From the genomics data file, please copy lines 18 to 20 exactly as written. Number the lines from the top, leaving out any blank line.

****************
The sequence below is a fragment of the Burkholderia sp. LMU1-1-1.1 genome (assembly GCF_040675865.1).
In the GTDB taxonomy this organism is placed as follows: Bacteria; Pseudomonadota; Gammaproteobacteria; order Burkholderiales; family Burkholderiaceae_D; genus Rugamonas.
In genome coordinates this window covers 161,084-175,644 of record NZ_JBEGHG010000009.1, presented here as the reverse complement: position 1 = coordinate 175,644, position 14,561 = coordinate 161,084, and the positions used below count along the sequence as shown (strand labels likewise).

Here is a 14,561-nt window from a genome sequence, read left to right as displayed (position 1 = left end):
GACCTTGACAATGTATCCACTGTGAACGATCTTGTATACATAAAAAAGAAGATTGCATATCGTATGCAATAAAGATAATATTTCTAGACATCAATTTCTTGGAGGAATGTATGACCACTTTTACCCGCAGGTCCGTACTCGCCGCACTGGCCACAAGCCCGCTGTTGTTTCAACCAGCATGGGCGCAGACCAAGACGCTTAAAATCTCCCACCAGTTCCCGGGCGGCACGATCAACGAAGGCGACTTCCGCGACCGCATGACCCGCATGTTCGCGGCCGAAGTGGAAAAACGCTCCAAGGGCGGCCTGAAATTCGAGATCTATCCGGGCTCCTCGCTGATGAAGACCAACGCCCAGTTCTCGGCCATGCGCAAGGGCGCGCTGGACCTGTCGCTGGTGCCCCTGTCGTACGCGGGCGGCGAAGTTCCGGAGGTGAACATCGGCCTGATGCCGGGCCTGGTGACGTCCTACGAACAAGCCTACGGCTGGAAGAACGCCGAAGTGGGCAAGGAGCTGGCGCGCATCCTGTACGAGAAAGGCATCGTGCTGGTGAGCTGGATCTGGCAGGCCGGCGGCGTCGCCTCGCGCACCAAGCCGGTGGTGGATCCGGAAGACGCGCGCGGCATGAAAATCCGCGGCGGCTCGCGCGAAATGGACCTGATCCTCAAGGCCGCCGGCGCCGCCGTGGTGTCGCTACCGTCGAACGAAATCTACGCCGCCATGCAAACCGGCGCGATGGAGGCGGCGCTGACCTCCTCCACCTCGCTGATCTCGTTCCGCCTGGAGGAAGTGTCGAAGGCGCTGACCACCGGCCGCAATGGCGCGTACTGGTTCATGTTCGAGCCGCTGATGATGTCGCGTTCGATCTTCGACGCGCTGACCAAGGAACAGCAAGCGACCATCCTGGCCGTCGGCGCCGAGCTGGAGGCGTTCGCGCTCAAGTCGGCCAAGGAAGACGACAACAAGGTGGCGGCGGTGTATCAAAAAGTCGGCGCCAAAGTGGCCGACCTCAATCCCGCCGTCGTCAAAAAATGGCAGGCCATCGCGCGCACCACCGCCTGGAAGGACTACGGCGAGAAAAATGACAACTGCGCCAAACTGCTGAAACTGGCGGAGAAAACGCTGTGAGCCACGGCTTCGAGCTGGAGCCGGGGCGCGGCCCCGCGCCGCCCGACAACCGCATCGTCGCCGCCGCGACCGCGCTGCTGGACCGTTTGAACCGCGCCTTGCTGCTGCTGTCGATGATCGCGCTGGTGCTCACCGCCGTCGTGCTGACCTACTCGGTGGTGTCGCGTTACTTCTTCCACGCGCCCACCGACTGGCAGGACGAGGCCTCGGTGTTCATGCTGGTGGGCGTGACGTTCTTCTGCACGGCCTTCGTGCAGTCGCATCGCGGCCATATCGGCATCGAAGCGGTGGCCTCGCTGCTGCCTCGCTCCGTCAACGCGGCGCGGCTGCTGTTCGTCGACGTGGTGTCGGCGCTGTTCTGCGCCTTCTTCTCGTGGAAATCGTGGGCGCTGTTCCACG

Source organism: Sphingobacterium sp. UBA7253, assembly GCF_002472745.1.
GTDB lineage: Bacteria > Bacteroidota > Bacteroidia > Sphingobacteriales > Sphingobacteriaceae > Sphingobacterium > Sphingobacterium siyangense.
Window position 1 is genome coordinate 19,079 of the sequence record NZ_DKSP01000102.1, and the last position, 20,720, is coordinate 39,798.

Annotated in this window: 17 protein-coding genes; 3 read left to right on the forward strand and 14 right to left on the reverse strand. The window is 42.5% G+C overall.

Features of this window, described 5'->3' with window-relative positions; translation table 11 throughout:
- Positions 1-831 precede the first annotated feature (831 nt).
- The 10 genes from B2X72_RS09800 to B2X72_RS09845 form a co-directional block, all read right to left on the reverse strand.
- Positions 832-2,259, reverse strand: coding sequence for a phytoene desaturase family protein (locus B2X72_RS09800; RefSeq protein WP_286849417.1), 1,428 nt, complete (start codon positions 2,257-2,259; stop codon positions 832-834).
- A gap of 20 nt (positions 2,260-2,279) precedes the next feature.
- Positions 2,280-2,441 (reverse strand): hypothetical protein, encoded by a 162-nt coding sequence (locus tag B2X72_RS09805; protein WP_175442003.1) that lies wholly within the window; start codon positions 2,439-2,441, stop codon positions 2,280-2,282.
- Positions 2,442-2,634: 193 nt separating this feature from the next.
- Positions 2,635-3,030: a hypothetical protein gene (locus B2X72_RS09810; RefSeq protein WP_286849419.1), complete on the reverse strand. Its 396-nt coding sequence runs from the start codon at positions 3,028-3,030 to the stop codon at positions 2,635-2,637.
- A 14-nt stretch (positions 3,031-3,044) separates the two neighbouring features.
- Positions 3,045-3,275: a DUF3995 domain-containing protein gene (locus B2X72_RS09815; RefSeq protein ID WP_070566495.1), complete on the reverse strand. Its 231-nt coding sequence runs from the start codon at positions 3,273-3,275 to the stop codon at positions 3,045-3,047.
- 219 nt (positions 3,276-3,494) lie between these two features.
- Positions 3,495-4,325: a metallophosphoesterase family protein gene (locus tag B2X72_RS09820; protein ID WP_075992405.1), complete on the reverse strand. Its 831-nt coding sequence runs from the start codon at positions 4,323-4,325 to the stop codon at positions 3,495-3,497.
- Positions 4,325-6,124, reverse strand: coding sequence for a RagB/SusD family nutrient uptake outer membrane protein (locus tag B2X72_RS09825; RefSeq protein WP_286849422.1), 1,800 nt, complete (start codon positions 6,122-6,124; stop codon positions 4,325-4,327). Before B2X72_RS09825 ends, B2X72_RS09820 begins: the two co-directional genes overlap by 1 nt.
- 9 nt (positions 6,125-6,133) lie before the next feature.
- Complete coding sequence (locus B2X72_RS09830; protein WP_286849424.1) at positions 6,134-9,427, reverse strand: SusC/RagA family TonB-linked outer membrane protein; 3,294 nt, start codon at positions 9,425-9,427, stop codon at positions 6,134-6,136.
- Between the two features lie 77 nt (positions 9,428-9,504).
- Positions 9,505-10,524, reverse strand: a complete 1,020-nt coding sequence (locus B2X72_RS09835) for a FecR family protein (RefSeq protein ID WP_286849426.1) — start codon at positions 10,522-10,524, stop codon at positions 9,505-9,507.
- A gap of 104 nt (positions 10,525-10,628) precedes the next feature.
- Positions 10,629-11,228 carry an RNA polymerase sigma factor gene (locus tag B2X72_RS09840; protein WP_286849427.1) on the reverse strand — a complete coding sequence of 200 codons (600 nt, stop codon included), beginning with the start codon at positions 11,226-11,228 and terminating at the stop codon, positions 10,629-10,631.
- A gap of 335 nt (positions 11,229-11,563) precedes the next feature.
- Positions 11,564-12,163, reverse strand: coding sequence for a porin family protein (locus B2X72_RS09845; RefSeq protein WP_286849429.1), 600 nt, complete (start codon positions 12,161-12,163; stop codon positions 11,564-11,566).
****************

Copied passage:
- A 14-nt stretch (positions 3,031-3,044) separates the two neighbouring features.
- Positions 3,045-3,275: a DUF3995 domain-containing protein gene (locus B2X72_RS09815; RefSeq protein ID WP_070566495.1), complete on the reverse strand. Its 231-nt coding sequence runs from the start codon at positions 3,273-3,275 to the stop codon at positions 3,045-3,047.
- 219 nt (positions 3,276-3,494) lie between these two features.